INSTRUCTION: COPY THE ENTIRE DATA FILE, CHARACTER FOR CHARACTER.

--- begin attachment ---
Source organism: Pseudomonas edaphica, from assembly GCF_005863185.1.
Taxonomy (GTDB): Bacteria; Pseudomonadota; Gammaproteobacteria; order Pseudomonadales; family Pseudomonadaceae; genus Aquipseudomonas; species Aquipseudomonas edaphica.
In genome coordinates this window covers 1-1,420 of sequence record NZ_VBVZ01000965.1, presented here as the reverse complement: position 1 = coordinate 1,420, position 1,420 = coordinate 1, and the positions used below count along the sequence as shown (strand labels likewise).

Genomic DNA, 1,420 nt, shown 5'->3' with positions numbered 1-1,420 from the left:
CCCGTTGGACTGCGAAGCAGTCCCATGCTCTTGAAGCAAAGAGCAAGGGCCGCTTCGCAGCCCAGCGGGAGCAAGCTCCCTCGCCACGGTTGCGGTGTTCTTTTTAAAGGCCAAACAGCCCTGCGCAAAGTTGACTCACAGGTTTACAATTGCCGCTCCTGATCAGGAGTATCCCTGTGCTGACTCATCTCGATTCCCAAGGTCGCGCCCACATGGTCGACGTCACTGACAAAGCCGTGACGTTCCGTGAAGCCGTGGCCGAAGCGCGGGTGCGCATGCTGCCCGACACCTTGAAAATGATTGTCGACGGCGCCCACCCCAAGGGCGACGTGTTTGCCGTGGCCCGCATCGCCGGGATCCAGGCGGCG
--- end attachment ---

Source organism: Pseudomonas edaphica, from assembly GCF_005863185.1.
Taxonomy (GTDB): Bacteria; Pseudomonadota; Gammaproteobacteria; order Pseudomonadales; family Pseudomonadaceae; genus Aquipseudomonas; species Aquipseudomonas edaphica.
In genome coordinates this window covers 1-1,420 of sequence record NZ_VBVZ01000965.1, presented here as the reverse complement: position 1 = coordinate 1,420, position 1,420 = coordinate 1, and the positions used below count along the sequence as shown (strand labels likewise).

Genomic DNA, 1,420 nt, shown 5'->3' with positions numbered 1-1,420 from the left:
CCCGTTGGACTGCGAAGCAGTCCCATGCTCTTGAAGCAAAGAGCAAGGGCCGCTTCGCAGCCCAGCGGGAGCAAGCTCCCTCGCCACGGTTGCGGTGTTCTTTTTAAAGGCCAAACAGCCCTGCGCAAAGTTGACTCACAGGTTTACAATTGCCGCTCCTGATCAGGAGTATCCCTGTGCTGACTCATCTCGATTCCCAAGGTCGCGCCCACATGGTCGACGTCACTGACAAAGCCGTGACGTTCCGTGAAGCCGTGGCCGAAGCGCGGGTGCGCATGCTGCCCGACACCTTGAAAATGATTGTCGACGGCGCCCACCCCAAGGGCGACGTGTTTGCCGTGGCCCGCATCGCCGGGATCCAGGCGGCG